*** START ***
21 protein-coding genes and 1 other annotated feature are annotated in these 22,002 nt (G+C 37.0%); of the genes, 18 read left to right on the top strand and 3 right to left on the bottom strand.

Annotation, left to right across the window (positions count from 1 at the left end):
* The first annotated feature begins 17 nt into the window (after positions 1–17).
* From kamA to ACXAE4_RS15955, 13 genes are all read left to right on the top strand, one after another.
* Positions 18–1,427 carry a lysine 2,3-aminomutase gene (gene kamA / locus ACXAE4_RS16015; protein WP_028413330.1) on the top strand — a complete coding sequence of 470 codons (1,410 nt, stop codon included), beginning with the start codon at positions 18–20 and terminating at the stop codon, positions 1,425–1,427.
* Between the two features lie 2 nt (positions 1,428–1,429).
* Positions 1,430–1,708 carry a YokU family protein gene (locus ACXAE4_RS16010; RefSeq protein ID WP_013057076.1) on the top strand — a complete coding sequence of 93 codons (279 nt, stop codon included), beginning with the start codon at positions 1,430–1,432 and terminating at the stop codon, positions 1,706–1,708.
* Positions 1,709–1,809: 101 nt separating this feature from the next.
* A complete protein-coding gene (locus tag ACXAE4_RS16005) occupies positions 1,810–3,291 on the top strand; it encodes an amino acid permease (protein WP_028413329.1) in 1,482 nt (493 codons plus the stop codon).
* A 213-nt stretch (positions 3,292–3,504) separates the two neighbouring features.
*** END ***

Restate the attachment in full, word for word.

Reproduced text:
21 protein-coding genes and 1 other annotated feature are annotated in these 22,002 nt (G+C 37.0%); of the genes, 18 read left to right on the top strand and 3 right to left on the bottom strand.

Annotation, left to right across the window (positions count from 1 at the left end):
* The first annotated feature begins 17 nt into the window (after positions 1–17).
* From kamA to ACXAE4_RS15955, 13 genes are all read left to right on the top strand, one after another.
* Positions 18–1,427 carry a lysine 2,3-aminomutase gene (gene kamA / locus ACXAE4_RS16015; protein WP_028413330.1) on the top strand — a complete coding sequence of 470 codons (1,410 nt, stop codon included), beginning with the start codon at positions 18–20 and terminating at the stop codon, positions 1,425–1,427.
* Between the two features lie 2 nt (positions 1,428–1,429).
* Positions 1,430–1,708 carry a YokU family protein gene (locus ACXAE4_RS16010; RefSeq protein ID WP_013057076.1) on the top strand — a complete coding sequence of 93 codons (279 nt, stop codon included), beginning with the start codon at positions 1,430–1,432 and terminating at the stop codon, positions 1,706–1,708.
* Positions 1,709–1,809: 101 nt separating this feature from the next.
* A complete protein-coding gene (locus tag ACXAE4_RS16005) occupies positions 1,810–3,291 on the top strand; it encodes an amino acid permease (protein WP_028413329.1) in 1,482 nt (493 codons plus the stop codon).
* A 213-nt stretch (positions 3,292–3,504) separates the two neighbouring features.